How fast does a BB have to go to break the skin?

Air guns and BB guns are popular recreational shooting devices. While generally considered safe when used appropriately, there are risks involved when misused or handled carelessly. One important consideration is the velocity required for a BB to penetrate human skin and cause injury. Understanding the factors that determine whether a BB can break the skin can promote safer use of BB guns.

BB Gun Basics

BB guns, also known as air guns, are a type of non-powder gun that uses compressed air or carbon dioxide to propel spherical metallic projectiles called BBs. The term “BB” comes from “ball bearing,” referring to the original steel ball bearings shot by early air guns. Modern BBs are still ball-shaped but made specifically for air guns rather than ball bearings for industrial applications. They are typically copper plated steel between 4.3 and 4.5 mm in diameter, weighing around 0.33 grams.

There are three main types of BB guns:

  • Spring-piston guns use a spring-loaded piston that is compressed by a lever. When the trigger is pulled, the spring pushes a piston forward, compressing air in the chamber and propelling the BB.
  • Pneumatic pump guns use a hand pump to pressurize the air in the chamber that launches the BB.
  • CO2 guns use compressed carbon dioxide contained in a cylinder to provide the propulsion.

BB guns have lower muzzle velocities than traditional firearms. However, factors like the gun mechanism, projectile design, and compressed air pressure determine the velocity. Higher velocity BBs impart more kinetic energy and can cause greater injury upon impact.

Velocity Needed to Break the Skin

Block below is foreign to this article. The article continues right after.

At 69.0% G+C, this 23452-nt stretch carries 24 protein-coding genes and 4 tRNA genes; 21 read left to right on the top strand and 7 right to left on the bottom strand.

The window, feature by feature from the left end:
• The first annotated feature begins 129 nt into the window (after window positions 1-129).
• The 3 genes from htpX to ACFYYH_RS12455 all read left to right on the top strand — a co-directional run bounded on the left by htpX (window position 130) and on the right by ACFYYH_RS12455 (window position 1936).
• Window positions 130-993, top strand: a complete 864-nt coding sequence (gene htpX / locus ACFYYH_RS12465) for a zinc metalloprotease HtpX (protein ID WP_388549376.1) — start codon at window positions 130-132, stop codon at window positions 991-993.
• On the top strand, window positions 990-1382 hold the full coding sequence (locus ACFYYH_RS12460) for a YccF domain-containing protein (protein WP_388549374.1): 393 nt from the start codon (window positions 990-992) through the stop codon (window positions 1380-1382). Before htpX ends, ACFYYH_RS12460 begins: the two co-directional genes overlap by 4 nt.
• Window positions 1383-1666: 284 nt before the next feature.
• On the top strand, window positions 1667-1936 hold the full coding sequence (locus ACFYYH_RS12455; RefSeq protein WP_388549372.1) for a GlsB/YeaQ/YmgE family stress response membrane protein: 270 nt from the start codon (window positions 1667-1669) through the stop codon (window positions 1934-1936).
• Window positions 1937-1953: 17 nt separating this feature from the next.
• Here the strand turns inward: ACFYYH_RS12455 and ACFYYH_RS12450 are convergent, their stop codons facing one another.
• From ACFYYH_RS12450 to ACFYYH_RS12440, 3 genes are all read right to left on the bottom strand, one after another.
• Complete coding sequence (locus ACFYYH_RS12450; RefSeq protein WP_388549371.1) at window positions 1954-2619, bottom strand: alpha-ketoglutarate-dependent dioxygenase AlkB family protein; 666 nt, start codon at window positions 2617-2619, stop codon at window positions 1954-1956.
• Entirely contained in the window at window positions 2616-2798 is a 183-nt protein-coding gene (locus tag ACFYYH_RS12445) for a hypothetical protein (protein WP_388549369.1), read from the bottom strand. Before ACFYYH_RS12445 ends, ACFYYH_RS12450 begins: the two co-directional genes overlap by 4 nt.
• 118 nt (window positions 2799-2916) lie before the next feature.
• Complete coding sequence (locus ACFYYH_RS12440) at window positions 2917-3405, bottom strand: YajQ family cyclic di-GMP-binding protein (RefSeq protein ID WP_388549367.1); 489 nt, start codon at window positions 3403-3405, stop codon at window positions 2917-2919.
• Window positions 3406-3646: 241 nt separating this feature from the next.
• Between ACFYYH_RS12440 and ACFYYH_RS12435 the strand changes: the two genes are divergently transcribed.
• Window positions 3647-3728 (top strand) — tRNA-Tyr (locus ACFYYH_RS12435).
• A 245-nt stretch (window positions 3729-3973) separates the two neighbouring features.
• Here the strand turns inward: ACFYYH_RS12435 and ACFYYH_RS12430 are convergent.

Whether a projectile from a BB gun will break the outer layer of skin depends on achieving an adequate velocity. The skin provides a protective barrier against penetration. To break through, the BB must strike the skin with enough force to rupture tissues and blood vessels.

According to a study published in Pediatric Emergency Care, BBs fired from Daisy Model 99 air rifles (a common pump-up BB gun) required a velocity of at least 113-123 feet per second (34-37 meters per second) to consistently penetrate human cadaver skin samples. BBs fired at lower velocities only occasionally broke the surface of the skin and were unable to penetrate deeper tissues when they did.

However, another study in the International Journal of Legal Medicine found that BBs fired from lower powered guns required velocities upwards of 200 feet per second (61 meters per second) to penetrate human abdominal skin reliably in most test subjects. Variability in skin thickness and elasticity across different parts of the body accounts for this discrepancy.

The Canadian Centre for Occupational Health and Safety reports BB guns using spring pistons can reach maximum velocities over 350 feet per second (107 meters per second) when firing lightweight steel BBs. Variable pump BB guns can achieve velocities up to 500 feet per second (152 meters per second). High powered CO2 BB guns may reach velocities over 700 feet per second (213 meters per second).

Based on this data, most BB guns when fired at close range are capable of propelling BBs fast enough to break the skin under the right conditions. While a higher velocity improves the likelihood of penetration, it depends on factors like skin thickness and shot angle. Shots to thinner skin over bony prominences or fired straight on rather than at an oblique angle are more likely to break the skin at any given velocity.

Kinetic Energy and Skin Injury

Kinetic energy determines how much damage a projectile can potentially cause upon impact. The kinetic energy of a BB is a function of its mass and velocity according to the equation:

Kinetic Energy = 1/2 x Mass x Velocity2

Even small projectiles like BBs can acquire significant kinetic energy when fired at high velocities. A 5-grain BB (0.33 grams) traveling 350 feet/second has around 3.5 joules of kinetic energy. In comparison, a 9mm handgun bullet has kinetic energy of around 500-600 joules.